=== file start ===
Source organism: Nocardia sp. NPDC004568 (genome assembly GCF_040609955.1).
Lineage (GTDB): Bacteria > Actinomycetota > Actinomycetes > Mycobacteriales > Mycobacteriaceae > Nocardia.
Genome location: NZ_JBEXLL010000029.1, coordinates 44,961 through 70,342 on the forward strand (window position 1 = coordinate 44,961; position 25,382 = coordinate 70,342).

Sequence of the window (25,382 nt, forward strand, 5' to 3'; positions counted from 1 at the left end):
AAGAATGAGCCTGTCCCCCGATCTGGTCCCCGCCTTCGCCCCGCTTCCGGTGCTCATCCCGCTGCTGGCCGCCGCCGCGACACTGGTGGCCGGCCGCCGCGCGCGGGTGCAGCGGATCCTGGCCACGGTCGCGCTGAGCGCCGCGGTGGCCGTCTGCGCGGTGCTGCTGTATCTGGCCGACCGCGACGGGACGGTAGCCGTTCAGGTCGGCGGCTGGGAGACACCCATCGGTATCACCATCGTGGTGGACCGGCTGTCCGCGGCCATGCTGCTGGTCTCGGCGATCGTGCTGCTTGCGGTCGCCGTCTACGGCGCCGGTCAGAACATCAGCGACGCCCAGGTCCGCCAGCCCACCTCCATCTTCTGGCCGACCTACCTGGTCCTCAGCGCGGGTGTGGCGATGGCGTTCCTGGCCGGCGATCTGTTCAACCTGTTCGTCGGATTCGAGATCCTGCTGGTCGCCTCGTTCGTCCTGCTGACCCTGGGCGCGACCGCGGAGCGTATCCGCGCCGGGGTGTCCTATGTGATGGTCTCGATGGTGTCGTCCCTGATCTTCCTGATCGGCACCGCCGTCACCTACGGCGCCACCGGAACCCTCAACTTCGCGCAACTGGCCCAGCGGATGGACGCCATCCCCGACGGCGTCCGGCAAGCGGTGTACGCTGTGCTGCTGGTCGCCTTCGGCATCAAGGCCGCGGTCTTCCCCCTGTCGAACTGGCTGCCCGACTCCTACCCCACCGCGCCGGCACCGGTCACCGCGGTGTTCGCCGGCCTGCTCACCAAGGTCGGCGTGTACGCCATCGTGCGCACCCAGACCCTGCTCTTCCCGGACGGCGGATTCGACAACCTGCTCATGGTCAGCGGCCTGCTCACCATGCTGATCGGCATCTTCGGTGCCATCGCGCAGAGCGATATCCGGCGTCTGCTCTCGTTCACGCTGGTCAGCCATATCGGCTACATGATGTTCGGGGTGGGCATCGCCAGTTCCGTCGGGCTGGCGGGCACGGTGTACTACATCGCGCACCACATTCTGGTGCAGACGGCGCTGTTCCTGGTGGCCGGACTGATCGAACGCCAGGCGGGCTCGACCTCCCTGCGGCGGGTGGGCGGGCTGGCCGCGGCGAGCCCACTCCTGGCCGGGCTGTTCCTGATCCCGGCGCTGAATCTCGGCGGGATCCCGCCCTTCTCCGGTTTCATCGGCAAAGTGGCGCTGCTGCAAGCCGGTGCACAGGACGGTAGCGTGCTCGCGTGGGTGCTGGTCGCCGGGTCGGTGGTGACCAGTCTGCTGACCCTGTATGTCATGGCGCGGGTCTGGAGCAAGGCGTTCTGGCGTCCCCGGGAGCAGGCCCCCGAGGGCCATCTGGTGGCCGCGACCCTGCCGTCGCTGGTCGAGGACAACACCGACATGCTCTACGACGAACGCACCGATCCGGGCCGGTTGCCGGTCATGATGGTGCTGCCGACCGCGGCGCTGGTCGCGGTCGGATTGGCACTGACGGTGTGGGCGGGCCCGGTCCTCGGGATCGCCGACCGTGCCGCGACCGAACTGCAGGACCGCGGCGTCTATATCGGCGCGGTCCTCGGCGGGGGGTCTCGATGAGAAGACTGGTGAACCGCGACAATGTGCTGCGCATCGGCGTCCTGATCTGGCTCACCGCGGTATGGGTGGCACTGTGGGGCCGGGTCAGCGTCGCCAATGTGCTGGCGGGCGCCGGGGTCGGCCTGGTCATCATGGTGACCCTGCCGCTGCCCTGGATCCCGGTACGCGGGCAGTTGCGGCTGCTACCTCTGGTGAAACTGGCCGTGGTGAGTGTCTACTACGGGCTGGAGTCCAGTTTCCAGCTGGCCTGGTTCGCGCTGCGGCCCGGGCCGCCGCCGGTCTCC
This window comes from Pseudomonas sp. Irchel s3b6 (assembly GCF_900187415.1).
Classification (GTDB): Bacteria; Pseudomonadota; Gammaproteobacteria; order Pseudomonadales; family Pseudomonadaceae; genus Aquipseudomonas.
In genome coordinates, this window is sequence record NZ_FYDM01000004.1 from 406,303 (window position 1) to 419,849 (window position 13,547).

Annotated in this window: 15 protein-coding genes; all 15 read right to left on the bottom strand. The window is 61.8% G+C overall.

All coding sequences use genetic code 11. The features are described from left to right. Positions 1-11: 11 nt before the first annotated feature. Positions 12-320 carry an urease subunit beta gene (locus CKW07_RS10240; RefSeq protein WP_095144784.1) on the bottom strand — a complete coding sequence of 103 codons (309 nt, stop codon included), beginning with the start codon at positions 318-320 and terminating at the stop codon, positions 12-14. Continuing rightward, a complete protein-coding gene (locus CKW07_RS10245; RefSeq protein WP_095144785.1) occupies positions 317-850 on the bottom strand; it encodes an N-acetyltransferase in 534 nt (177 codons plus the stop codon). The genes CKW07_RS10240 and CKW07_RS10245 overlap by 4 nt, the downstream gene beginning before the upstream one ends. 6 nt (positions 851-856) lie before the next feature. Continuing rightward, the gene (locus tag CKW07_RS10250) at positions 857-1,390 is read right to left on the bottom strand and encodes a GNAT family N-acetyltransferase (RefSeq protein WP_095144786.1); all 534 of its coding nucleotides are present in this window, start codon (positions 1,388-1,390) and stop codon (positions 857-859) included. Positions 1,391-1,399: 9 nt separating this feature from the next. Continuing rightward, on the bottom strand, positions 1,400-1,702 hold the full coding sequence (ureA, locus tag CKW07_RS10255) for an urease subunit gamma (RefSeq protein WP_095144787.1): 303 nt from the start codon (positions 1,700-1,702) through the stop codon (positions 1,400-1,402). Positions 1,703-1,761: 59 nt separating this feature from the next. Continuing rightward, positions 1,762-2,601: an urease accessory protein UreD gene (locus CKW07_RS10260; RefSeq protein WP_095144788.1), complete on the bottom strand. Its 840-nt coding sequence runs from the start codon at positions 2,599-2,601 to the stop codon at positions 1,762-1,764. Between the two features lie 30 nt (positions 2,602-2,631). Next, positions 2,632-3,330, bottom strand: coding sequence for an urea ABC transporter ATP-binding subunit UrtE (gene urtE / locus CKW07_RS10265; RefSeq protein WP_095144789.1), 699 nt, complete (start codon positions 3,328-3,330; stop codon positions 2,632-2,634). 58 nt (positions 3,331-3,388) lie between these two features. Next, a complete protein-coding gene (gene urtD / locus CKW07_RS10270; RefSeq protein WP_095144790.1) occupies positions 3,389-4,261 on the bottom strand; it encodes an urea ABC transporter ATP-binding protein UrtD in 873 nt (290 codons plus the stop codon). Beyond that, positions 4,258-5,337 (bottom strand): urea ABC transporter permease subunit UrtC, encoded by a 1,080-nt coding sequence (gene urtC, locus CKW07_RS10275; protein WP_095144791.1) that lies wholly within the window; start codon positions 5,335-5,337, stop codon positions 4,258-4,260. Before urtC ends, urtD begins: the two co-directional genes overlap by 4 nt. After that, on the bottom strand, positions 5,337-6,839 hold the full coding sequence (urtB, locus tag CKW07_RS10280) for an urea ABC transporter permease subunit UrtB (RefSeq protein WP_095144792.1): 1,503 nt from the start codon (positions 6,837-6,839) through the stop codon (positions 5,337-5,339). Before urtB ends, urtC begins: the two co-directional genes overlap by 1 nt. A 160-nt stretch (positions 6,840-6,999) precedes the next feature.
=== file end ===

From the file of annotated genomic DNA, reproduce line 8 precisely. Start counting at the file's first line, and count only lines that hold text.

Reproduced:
In genome coordinates, this window is sequence record NZ_FYDM01000004.1 from 406,303 (window position 1) to 419,849 (window position 13,547).